|June 19, 2020: Donald Trump is requesting a fourth general election debate with Joe Biden. Amy Klobuchar removed herself from consideration for Democratic vice presidential nominee.
Each Friday, we highlight a presidential candidate’s key campaign staffer.
Pete Kavanaugh is a Democratic staffer with experience in campaign strategy and political organizing. Kavanaugh graduated with a B.A. in government from Georgetown University.
Previous campaign work:
- 2016 Hillary Clinton presidential campaign, Virginia senior advisor
- 2012 Barack Obama presidential campaign, New Hampshire state director
- 2009 Jody Wagner lieutenant gubernatorial campaign, advisor
- 2009 Terry McAuliffe gubernatorial campaign, advisor
- 2008 Virginia Democratic Coordinated Campaign, field director
- 2008 John Edwards presidential campaign, New Hampshire deputy field director
- 2006 Missouri Democratic Coordinated Campaign, deputy director
- 2005 Scott Lang mayoral campaign, field director
- 2004 Jim Stork congressional campaign, political director
- 2004 John Edwards presidential campaign, New Hampshire political assistant
- 2013-2019: Revolution Field Strategies, president
- 2009-2019: Hilltop Public Solutions, partner
Notable Quote of the Day
“David Becker, director of the [Center for Election Innovation and Research], said in such an unprecedented election climate, it’s difficult to predict how the COVID-19 setbacks will hurt or help both candidates’ ground games.
Voter-registration drives may not be as instrumental as the changing nature of voting itself, how voters respond to expanded mail-in options spurred by COVID-19 social-distancing efforts, and the anticipated high voter enthusiasm for participating in this presidential election with so many contentious news events shaping it, he said.
Becker pointed to Georgia’s June 9 primary, which was postponed from March. Absentee ballots were sent to every voter, with 1.1 million returned. Total Democratic turnout surpassed the previous record of 1.06 million in the 2008 primary, when Barack Obama beat Hillary Clinton in a landslide.”
– Susan Crabtree, RealClearPolitics national political correspondent
- Joe Biden will accept the Democratic presidential nomination in Milwaukee, CNN reported. Democratic officials are in the process of organizing smaller events in battleground states. Since the convention will be primarily virtual, CNN said the “overarching goal now is to produce several hours of compelling programming each night that would be carried by the major TV networks.”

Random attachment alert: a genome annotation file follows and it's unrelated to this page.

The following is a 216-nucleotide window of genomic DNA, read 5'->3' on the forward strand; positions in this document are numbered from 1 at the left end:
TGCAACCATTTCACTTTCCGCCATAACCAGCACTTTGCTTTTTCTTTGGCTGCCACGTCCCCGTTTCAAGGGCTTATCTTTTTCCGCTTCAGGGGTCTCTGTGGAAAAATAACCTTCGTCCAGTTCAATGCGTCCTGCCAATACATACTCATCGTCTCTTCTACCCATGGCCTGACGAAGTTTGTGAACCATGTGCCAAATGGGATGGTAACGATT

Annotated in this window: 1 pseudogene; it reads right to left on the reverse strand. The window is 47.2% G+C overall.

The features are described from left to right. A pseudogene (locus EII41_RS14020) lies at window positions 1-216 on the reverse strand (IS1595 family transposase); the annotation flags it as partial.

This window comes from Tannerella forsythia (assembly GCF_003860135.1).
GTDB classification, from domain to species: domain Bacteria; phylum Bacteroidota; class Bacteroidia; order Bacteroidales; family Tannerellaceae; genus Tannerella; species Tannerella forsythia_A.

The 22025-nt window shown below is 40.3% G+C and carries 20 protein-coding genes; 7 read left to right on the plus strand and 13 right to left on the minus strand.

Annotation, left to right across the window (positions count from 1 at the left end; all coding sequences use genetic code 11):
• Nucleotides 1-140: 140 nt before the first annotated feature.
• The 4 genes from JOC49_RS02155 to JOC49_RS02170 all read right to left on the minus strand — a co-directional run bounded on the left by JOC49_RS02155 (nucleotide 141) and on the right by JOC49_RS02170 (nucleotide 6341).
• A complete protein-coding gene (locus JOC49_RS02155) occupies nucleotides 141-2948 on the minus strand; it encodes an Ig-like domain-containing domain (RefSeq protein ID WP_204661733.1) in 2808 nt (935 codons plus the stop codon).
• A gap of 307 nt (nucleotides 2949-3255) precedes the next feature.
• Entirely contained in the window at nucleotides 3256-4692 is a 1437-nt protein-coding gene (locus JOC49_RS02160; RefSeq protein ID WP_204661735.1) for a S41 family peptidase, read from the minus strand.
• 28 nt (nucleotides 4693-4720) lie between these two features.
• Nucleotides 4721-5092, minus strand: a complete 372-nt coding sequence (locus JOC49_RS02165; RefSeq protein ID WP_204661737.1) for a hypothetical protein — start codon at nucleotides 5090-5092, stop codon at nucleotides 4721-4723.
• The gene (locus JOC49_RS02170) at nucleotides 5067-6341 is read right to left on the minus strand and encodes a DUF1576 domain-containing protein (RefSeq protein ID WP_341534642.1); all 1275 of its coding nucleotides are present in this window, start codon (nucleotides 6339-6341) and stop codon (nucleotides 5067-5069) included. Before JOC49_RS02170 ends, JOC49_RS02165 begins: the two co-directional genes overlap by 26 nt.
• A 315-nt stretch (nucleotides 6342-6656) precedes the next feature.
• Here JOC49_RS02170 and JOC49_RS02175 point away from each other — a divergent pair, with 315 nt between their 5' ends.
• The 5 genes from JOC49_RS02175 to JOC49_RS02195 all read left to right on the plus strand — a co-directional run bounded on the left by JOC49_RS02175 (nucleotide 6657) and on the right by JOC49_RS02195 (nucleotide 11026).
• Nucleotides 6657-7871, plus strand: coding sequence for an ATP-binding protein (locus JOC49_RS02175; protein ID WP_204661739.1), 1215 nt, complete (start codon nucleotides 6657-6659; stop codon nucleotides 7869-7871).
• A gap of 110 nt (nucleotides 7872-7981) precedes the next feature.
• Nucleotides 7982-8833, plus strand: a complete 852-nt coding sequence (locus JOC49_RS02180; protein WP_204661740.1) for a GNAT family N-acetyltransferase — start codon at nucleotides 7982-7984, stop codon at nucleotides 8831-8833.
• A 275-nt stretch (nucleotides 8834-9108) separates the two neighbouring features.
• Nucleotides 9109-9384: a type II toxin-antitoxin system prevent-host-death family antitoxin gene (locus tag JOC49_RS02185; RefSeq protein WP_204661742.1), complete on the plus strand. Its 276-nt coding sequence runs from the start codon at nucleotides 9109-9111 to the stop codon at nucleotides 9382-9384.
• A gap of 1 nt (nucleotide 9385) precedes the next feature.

- In response to the Supreme Court decision blocking the Trump administration from ending the DACA program due to procedural issues, Biden said he would make DACA permanent on his first day in office.
- Sen. Amy Klobuchar (Minn.) removed herself from consideration to be the Democratic vice presidential nominee on Thursday night. She said, “This is a historic moment, and America must seize on this moment. And I truly believe as, I actually told the vice president last night when I called him, that I think this is a moment to put a woman of color on that ticket.”
- Donald Trump is seeking a fourth general election debate with Biden. Former New York City Mayor Rudy Giuliani is leading the push. Biden deputy campaign manager Kate Bedingfield rejected the idea. The Trump campaign is also requesting the debates begin before early voting.
- Facebook removed a Trump campaign ad targeting Antifa on Thursday because it featured a red triangle associated with Nazism. A Facebook spokesperson said, “Our policy prohibits using a banned hate group’s symbol to identify political prisoners without the context that condemns or discusses the symbol.” Trump communications director Tim Murtaugh said the symbol was used by Antifa. He continued, “We would note that Facebook still has an inverted red triangle emoji in use, which looks exactly the same, so it’s curious that they would target only this ad.”
What We’re Reading
Flashback: June 19, 2016
The California Democratic Party passed a resolution calling for limiting superdelegates to Democratic National Committee members, eliminating caucuses, and revising the primary calendar.